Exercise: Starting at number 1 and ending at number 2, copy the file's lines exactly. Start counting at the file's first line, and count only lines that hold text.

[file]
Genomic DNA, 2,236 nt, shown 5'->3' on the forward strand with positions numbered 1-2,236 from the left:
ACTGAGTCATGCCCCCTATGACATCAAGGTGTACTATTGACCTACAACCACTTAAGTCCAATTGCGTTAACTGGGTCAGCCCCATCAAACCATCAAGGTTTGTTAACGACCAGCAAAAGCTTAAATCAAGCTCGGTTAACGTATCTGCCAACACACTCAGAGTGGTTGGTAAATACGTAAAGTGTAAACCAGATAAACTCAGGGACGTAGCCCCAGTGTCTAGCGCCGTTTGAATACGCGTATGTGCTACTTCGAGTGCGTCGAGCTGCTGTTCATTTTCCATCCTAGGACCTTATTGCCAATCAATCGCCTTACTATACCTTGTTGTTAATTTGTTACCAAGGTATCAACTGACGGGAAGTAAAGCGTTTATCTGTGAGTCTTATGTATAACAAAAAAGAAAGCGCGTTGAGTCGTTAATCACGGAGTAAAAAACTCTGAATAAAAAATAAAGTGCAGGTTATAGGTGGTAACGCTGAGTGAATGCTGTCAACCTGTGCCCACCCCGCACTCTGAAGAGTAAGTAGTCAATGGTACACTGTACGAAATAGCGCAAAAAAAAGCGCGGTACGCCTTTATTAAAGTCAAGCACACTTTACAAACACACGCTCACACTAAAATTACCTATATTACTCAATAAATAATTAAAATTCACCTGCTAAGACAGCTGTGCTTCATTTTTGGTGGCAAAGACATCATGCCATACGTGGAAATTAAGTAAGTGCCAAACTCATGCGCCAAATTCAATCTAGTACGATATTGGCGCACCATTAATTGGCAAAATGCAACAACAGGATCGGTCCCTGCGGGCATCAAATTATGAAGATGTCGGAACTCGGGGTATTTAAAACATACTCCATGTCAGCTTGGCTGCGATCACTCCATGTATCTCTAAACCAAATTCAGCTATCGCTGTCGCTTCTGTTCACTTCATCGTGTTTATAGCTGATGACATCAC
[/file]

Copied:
Genomic DNA, 2,236 nt, shown 5'->3' on the forward strand with positions numbered 1-2,236 from the left:
ACTGAGTCATGCCCCCTATGACATCAAGGTGTACTATTGACCTACAACCACTTAAGTCCAATTGCGTTAACTGGGTCAGCCCCATCAAACCATCAAGGTTTGTTAACGACCAGCAAAAGCTTAAATCAAGCTCGGTTAACGTATCTGCCAACACACTCAGAGTGGTTGGTAAATACGTAAAGTGTAAACCAGATAAACTCAGGGACGTAGCCCCAGTGTCTAGCGCCGTTTGAATACGCGTATGTGCTACTTCGAGTGCGTCGAGCTGCTGTTCATTTTCCATCCTAGGACCTTATTGCCAATCAATCGCCTTACTATACCTTGTTGTTAATTTGTTACCAAGGTATCAACTGACGGGAAGTAAAGCGTTTATCTGTGAGTCTTATGTATAACAAAAAAGAAAGCGCGTTGAGTCGTTAATCACGGAGTAAAAAACTCTGAATAAAAAATAAAGTGCAGGTTATAGGTGGTAACGCTGAGTGAATGCTGTCAACCTGTGCCCACCCCGCACTCTGAAGAGTAAGTAGTCAATGGTACACTGTACGAAATAGCGCAAAAAAAAGCGCGGTACGCCTTTATTAAAGTCAAGCACACTTTACAAACACACGCTCACACTAAAATTACCTATATTACTCAATAAATAATTAAAATTCACCTGCTAAGACAGCTGTGCTTCATTTTTGGTGGCAAAGACATCATGCCATACGTGGAAATTAAGTAAGTGCCAAACTCATGCGCCAAATTCAATCTAGTACGATATTGGCGCACCATTAATTGGCAAAATGCAACAACAGGATCGGTCCCTGCGGGCATCAAATTATGAAGATGTCGGAACTCGGGGTATTTAAAACATACTCCATGTCAGCTTGGCTGCGATCACTCCATGTATCTCTAAACCAAATTCAGCTATCGCTGTCGCTTCTGTTCACTTCATCGTGTTTATAGCTGATGACATCAC